You are 27 years old and have
a 30-year loan on a townhouse with 7 percent interest, for which you paid $75,500
and three years later, owe $73,000. Your only other debt is a six-year new car
loan for $23,770. You just got a raise and now have an extra $400. You currently
have money going into retirement and investments. When theres some extra
money at the end of the month, which debt should be paid off first?
to Gary Foreman, editor of The Dollar Stretcher www.stretcher.com, theres
probably no one right answer. With this type of question you can always come up
with some unlikely situation that would favor one answer over another. Lets
look at the possibilities that are most likely to occur.
the mortgage. With a 30-year, 7 percent mortgage, you will be paying off between
$60 and $70 in principal each month. As time goes on, the interest payment drops
and the amount applied to principal increases a little. With 27 years to go on
the mortgage, you wont have a mortgage-burning party until 2028. And, you
would have paid over $105,000 in interest over the whole life of the loan. So
you will make $180,000 in payments to pay for your $75,000 townhouse.
happens if you put that $400 each month towards the mortgage? You will have the
mortgage paid off much sooner. In fact, it will only take 10 years to have your
home free and clear. And youll reduce your interest expense to only $28,000;
a significant difference.
Next, lets look at the car
loan. With a six-year loan, payments should be about $475 each month. Of that,
about $225 is going to principal now. And, just like the home mortgage, each month
a little more of your payment goes to reduce the loan balance.
you dont prepay the loan, you will pay a total of $10,000 in interest. So
the car will actually cost you a little less than $34,000. Add $400 to each car
payment and you will have the loan paid off in less than three years and reduce
the amount of interest paid to $4,400.
So which is the better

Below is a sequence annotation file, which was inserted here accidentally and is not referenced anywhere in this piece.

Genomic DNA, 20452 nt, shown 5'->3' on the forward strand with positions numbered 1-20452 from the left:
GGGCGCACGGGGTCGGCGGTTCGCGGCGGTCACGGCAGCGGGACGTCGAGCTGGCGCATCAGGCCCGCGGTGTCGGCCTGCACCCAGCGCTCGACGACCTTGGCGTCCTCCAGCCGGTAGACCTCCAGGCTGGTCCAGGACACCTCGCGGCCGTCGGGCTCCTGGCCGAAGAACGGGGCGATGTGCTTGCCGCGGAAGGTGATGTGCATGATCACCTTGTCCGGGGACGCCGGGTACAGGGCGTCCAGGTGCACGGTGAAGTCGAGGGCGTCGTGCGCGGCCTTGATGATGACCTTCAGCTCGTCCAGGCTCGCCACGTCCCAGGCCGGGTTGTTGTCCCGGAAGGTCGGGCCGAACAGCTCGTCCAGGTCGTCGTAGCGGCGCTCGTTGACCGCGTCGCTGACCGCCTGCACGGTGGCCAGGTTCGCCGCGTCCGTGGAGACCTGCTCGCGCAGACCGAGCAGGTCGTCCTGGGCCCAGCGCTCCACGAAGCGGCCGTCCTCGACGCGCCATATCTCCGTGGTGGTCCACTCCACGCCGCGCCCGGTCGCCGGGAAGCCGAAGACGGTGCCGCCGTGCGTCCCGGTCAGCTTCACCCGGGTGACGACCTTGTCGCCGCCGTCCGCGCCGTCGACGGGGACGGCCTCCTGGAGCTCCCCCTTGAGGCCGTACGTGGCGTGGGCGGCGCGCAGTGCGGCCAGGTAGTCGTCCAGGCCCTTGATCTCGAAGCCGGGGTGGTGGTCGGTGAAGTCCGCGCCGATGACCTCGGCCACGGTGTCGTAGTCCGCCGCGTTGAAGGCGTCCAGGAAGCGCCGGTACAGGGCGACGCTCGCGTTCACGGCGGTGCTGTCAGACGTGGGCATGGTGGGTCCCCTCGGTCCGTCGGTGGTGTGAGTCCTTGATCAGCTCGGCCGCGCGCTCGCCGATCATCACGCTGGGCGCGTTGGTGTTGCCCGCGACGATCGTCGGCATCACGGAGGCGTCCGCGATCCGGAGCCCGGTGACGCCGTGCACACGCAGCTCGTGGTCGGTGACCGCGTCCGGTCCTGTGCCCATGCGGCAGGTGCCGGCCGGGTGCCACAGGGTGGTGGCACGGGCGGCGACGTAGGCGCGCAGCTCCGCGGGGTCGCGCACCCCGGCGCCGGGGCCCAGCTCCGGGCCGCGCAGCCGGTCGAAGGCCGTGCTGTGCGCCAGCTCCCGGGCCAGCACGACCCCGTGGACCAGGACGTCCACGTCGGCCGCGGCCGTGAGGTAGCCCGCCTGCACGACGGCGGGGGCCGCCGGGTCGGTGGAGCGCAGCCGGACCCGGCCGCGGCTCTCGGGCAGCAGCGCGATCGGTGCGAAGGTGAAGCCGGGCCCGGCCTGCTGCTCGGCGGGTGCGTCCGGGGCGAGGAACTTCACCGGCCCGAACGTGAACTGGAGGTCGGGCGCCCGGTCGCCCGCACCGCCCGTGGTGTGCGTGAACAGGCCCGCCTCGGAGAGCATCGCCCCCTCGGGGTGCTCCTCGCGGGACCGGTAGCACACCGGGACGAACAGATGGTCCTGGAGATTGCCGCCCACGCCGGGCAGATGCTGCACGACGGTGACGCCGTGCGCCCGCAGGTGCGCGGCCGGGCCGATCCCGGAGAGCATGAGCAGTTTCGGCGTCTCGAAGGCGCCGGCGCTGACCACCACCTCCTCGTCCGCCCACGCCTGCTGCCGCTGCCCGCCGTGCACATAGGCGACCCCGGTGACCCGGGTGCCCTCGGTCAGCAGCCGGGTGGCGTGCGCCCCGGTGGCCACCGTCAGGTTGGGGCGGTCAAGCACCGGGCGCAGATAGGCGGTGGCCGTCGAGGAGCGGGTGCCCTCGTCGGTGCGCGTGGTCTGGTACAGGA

deal? Under most common circumstances, youll come out ahead by paying off
the loan with the highest interest rate first. How do we know? Lets create
a test to see what your debts will look like in two years under each strategy.
with a scenario where you dont prepay anything. In two years, youll
still owe $17,730 on the car and $73,910 on your home, a total of $91,640 in debt.
lets suppose you used the $400 each month to prepay the mortgage. In that
case, two years from now you still owe $17,730 on the car. But your mortgage balance
would be reduced to $63,638. So the total owed would be $81,368.
happens if you apply the extra $400 to your car note? Youd still owe $73,910
on your home, but the auto loan would show a balance of $6,877, for a total debt
So, youre $581 ahead by putting the extra
money on the car loan. The longer you do that, the bigger the difference.
one other advantage to paying off the car loan first. If you dont prepay
it, you will almost certainly be "upside down" in the car for years
to come. If you needed to sell it in a couple of years, youd actually have
to pay to get someone to take over your payments.
if you sell your home in a couple of years, or its value decreases? Most likely,
nothing. The only time you would have a problem is if you wanted to sell the home
and its value was less than the balance of your mortgage. And while thats
possible, its not too probable, especially if your down payment was 10 percent
And, you dont want to lose the advantage of
prepaying if you sell. When you sell your home, you will have to pay off the mortgage.
So any prepayments that reduce the balance of the mortgage will increase the size
of the check you would get when you sell.